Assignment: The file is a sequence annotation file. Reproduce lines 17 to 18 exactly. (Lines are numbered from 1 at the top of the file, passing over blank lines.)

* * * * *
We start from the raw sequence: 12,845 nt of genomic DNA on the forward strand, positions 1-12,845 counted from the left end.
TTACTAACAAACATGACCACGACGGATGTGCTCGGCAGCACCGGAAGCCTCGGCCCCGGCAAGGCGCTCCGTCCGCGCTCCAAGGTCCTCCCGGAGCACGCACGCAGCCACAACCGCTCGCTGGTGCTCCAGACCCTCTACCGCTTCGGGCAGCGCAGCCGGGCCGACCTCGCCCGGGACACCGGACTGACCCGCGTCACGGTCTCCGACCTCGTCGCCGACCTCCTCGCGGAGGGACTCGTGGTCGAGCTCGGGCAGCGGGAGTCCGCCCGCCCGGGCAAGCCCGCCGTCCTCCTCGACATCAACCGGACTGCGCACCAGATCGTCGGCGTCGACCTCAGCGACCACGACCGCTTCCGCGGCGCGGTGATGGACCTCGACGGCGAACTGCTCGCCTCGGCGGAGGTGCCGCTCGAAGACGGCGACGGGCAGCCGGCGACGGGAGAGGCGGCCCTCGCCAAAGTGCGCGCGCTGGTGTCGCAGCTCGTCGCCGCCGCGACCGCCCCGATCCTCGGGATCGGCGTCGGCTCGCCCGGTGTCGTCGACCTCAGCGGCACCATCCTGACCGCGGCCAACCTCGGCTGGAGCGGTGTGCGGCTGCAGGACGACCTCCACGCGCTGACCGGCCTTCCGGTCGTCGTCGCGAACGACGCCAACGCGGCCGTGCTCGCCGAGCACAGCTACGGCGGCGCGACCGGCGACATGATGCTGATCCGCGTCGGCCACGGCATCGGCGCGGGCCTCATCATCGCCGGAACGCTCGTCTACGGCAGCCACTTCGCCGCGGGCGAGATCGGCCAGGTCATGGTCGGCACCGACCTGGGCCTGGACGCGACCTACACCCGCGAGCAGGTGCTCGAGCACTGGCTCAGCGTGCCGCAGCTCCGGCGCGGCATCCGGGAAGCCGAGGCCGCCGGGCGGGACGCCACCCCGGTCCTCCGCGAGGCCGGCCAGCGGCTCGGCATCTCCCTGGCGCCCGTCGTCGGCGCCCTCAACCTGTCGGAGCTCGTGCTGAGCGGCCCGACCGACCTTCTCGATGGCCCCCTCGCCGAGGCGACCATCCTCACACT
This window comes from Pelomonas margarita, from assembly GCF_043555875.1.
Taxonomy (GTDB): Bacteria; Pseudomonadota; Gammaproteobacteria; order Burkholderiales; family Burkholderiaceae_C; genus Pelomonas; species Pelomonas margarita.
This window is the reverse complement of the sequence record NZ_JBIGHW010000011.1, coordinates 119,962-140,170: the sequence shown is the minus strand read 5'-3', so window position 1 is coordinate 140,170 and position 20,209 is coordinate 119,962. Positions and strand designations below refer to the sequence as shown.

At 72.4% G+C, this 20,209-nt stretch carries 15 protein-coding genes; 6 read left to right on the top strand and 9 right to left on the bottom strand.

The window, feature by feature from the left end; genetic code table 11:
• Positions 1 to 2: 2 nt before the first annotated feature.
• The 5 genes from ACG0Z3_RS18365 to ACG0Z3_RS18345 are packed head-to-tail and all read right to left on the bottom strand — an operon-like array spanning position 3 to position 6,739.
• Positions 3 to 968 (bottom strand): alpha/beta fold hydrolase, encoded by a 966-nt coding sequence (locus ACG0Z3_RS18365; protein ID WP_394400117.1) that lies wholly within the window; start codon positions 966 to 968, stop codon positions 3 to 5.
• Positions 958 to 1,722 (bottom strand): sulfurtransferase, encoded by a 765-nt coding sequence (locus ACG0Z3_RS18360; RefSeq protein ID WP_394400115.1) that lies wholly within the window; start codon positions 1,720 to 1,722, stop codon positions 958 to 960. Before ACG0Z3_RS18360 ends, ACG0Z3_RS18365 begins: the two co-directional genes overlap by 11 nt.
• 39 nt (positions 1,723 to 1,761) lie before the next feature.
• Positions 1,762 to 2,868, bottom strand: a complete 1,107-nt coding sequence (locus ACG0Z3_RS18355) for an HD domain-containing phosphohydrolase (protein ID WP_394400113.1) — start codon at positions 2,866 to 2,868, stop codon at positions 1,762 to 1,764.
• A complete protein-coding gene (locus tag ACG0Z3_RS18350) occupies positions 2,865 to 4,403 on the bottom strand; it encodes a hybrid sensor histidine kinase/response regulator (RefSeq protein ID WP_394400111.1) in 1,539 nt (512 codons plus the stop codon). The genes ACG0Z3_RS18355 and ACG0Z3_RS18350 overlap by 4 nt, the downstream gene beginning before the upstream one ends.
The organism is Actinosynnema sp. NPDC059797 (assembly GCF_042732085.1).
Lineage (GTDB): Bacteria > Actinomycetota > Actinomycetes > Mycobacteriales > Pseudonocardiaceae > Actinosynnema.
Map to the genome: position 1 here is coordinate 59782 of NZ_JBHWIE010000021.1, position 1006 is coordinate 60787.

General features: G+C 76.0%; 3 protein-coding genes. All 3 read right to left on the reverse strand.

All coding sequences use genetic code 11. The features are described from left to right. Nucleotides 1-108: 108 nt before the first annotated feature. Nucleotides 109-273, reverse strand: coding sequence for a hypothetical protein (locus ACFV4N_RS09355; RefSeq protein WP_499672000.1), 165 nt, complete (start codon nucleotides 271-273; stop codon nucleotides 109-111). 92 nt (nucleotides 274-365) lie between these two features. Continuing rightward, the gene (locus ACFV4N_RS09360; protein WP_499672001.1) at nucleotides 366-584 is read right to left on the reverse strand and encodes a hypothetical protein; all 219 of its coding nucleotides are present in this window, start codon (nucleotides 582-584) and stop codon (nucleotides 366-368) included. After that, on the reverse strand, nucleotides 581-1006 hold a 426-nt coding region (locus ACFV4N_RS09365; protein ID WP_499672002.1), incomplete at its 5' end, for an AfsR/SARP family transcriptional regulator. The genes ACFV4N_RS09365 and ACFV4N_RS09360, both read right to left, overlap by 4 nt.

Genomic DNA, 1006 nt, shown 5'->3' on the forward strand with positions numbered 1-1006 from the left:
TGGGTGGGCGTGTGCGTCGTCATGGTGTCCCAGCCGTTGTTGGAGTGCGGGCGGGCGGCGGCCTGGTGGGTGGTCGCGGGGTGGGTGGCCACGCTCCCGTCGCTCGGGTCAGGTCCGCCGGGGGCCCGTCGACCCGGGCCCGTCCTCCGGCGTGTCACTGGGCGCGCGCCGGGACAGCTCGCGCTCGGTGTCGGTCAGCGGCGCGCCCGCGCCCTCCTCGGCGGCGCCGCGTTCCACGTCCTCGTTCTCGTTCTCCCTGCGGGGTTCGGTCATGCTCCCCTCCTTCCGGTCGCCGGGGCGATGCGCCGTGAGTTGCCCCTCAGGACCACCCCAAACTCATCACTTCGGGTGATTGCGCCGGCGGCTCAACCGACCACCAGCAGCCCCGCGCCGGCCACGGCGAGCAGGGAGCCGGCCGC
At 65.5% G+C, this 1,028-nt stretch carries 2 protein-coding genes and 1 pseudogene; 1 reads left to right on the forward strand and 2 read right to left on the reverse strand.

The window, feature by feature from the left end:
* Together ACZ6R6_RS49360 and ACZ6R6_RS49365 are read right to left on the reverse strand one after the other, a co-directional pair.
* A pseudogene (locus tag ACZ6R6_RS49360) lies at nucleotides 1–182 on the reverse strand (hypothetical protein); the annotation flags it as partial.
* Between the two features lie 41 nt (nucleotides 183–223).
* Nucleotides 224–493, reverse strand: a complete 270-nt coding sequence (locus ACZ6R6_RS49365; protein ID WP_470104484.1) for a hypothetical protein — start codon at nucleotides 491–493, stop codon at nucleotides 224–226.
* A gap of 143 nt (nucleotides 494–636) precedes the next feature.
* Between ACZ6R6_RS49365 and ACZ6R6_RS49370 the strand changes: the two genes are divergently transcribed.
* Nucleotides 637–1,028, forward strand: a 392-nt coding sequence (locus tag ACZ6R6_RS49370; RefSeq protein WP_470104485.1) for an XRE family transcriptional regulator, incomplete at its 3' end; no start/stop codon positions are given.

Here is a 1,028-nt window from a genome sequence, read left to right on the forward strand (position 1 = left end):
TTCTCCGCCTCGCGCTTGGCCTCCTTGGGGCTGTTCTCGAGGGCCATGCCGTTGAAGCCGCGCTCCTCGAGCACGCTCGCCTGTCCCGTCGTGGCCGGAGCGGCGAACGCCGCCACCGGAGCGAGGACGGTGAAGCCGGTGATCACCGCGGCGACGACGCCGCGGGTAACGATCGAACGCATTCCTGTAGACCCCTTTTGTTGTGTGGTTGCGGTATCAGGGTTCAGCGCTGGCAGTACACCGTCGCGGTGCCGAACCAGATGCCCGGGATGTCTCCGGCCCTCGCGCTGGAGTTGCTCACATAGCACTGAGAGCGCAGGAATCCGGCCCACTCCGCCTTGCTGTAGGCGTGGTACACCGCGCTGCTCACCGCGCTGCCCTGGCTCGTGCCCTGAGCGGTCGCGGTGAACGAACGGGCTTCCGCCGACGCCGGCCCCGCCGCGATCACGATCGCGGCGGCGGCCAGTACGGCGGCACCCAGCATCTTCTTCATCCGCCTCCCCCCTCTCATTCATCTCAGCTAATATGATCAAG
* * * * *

Map to the genome: position 1 here is coordinate 59782 of NZ_JBHWIE010000021.1, position 1006 is coordinate 60787.

General features: G+C 76.0%; 3 protein-coding genes. All 3 read right to left on the reverse strand.